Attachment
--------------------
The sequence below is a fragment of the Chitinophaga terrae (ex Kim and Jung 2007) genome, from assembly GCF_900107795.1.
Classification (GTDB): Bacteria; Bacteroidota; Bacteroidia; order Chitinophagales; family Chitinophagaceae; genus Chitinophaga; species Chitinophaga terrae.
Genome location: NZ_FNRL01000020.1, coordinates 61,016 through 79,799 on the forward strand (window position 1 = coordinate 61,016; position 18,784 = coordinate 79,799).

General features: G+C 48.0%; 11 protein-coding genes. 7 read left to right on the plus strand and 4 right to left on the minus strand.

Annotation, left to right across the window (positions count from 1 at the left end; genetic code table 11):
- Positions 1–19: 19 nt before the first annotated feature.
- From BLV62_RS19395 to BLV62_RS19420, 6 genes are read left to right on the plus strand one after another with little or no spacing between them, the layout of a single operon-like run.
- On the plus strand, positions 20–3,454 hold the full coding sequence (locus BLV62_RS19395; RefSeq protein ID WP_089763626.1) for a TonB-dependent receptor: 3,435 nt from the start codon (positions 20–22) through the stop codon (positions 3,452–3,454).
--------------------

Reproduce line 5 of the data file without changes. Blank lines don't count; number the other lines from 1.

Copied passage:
Annotation, left to right across the window (positions count from 1 at the left end; genetic code table 11):